The greenhouse effect is a naturally occurring process that aids in heating the Earth's surface and atmosphere. It results from the fact that certain atmospheric...
Deepwater Horizon Oil Spill: The Fate of the OilLast Updated on 2015-02-02 17:02:07Summary
The April 20, 2010, explosion of the Deepwater Horizon offshore drilling rig led to the largest oil spill in U.S. waters. Federal government officials estimated that the deepwater well ultimately released (over 84 days) over 200 million gallons (or 4.9 million barrels) of crude oil. Although decreasing amounts of oil were observed on the ocean surface following the well’s containment on July 15, 2010, oil spill response officials and researchers have found oil in other places. A pressing question that has been raised by many stakeholders is where did the oil go?
On August 4, 2010, the federal government released an estimate of the oil spill budget for the Deepwater Horizon incident. On November 23, 2010, the federal government released a peerreviewed “Technical Document” that further explained how the estimates were derived, and in some cases, modified the... More »
ClimateLast Updated on 2014-10-01 10:48:54
Climate is the typical pattern of conditions of the earth’s atmosphere over a given region, as defined by factors such as temperature, air pressure. humidity, precipitation, sunlight, cloudiness, and winds. The World Meteorological Organization defines climate as "the statistical description in terms of the mean and variability of relevant quantities over a period of time," where an appropriate period is typically at least thirty years. Climate can be assessed at different, overlapping geographic regions. For example, Earth is thought to have a climate that is distinct from that of other planets, while different regions of Earth are also thought to have distinct climate types. Climate is often described as the "average" conditions; however, since daily and seasonal variability (including extremes) are critical determinants, using the term... More »
Module: Recent Climate ChangeLast Updated on 2011-08-04 00:00:00
This is a data-driven module designed to address key questions about the stability of the Earth’s climate in the past and the factors that drive climate change. This information is essential for students who want to study current climate change using NASA data, and interprets this in a correct historical context
· Students will investigate how land surface and ocean surface temperatures have changed since 1840.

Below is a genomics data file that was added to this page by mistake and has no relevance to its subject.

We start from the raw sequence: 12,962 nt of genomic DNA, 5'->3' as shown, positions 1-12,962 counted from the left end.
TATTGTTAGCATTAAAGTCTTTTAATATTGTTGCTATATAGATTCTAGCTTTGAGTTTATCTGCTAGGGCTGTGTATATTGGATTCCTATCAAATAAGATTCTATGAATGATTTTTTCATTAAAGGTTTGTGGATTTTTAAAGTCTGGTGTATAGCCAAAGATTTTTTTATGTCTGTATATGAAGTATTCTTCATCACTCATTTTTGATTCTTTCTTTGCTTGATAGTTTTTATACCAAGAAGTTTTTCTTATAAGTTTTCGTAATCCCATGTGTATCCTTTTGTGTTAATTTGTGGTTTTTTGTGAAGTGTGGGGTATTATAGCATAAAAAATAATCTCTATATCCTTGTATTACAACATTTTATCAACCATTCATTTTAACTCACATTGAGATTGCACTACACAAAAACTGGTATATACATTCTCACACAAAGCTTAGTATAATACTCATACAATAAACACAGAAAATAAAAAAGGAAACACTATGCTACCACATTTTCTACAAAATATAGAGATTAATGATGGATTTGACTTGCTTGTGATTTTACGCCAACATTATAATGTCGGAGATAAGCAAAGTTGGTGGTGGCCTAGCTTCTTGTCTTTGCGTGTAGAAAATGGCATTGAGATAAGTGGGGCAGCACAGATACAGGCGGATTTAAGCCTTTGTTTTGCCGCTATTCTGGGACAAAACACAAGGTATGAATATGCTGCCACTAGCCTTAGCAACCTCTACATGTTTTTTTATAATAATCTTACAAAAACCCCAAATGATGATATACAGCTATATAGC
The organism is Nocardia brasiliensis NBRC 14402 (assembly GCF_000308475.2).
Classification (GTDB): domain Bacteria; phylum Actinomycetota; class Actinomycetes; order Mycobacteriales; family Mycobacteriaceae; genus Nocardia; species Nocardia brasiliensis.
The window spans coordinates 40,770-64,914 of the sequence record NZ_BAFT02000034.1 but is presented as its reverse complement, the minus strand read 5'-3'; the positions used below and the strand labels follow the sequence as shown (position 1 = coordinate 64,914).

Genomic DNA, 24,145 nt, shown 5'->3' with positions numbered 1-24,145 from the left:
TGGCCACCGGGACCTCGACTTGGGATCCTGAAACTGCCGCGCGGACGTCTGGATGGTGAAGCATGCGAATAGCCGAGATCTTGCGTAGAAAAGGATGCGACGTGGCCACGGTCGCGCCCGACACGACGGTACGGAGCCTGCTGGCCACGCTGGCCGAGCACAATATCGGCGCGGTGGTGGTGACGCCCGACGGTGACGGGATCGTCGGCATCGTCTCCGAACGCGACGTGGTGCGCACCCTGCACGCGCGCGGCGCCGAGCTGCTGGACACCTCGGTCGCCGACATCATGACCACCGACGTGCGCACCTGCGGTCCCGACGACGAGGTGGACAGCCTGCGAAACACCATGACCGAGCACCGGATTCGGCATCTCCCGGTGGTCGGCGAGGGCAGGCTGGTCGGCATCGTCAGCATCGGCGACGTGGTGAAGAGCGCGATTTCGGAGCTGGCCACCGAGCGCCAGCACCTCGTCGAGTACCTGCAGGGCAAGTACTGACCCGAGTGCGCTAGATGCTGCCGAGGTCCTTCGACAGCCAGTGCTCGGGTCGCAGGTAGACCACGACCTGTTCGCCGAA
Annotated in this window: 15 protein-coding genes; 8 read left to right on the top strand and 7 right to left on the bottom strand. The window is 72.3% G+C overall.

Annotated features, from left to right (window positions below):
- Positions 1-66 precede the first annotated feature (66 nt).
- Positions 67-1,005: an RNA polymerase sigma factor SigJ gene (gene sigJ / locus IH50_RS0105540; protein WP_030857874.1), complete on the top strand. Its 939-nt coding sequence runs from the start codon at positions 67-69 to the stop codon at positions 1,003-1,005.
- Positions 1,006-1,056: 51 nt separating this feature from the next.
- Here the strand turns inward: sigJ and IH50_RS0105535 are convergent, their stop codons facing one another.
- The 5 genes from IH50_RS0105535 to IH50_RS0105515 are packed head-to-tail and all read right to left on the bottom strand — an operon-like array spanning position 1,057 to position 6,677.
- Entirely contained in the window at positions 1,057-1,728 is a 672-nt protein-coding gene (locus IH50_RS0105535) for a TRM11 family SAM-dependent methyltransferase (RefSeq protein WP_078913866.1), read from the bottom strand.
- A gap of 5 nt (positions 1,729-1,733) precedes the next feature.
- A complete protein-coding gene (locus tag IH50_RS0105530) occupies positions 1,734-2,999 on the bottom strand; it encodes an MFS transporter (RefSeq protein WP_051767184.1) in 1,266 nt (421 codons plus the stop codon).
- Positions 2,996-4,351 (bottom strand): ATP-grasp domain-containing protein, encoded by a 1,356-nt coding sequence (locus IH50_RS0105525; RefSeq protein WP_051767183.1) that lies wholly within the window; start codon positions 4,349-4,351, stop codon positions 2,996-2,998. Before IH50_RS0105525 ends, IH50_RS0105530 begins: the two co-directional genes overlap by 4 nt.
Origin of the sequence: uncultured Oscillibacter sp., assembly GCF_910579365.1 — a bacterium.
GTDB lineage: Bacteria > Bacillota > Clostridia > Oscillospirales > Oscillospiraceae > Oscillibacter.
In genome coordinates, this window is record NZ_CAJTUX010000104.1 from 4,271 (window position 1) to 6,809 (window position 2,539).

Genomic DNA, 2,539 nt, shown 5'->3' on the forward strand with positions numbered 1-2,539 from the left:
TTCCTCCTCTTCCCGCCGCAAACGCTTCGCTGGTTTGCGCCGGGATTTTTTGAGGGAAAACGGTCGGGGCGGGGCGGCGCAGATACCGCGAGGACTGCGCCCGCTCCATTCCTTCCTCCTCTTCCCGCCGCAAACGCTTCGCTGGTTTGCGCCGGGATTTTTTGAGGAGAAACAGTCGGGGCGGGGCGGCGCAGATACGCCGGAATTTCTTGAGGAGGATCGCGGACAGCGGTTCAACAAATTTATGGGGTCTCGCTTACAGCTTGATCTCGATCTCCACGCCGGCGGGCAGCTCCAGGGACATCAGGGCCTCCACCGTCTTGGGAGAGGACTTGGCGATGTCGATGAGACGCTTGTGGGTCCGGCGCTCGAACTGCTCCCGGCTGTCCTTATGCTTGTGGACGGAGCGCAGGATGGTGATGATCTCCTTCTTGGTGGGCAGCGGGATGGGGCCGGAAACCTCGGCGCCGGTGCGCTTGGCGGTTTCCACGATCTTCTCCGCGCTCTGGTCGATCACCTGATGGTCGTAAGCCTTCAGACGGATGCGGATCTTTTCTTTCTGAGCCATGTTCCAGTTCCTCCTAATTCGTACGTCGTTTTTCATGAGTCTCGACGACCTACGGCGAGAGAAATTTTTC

· This exercise asks students to consider two contrasting interpretations of climate change over the last 2,000 years.
· Both interpretations use a range of proxy data, but the Loehle data specifically excludes tree ring data. Investigate how the level of CO2 level in the... More »
Methane: Greenhouse Gas Enemy Number TwoLast Updated on 2010-12-16 00:00:00
Methane (CH4) is second only to carbon dioxide (CO2) in its contribution to the greenhouse effect and accounts for about 15% of anthropogenic warming.  Moreover, sudden release of CH4 from the melting of seabed methane hydrate is implicated in such cataclysmic events as the Great Dying and the Late Paleocene Thermal Maximum. Once in the atmosphere, CH4 oxidizes to CO2 in about a dozen years.
Contrary to popular belief, the majority of humans do not release CH4 when they pass flatus gas  — this provides yet another reason why attempts to ignite these emissions are seldom worthwhile. Other human activities, however, do emit large amounts of CH4. Over 75% of the world’s rice is grown in flooded paddies. Soils during flooding soon become anaerobic, and soil microbes generate CH4, or “marsh gas,” through anaerobic respiration. Clearing of agricultural... More »
Lecture: Stephen Schneider Climate Change Mitigation and Adaptation Video Last Updated on 2010-10-07 00:00:00
This video is of a lecture that Stephen Schneider presented a number of times. It covers climate change from a risk perspective, discussing the underlying science, uncertainties, and implications of different possible decisions. Here is it captured with many (although not all) of his graphics. It is a well organized, evenly presented lecture that carefully differentiates questions of "what we know" from "what we should do." It presents data and modelling at a level appropriate for undergraduates.
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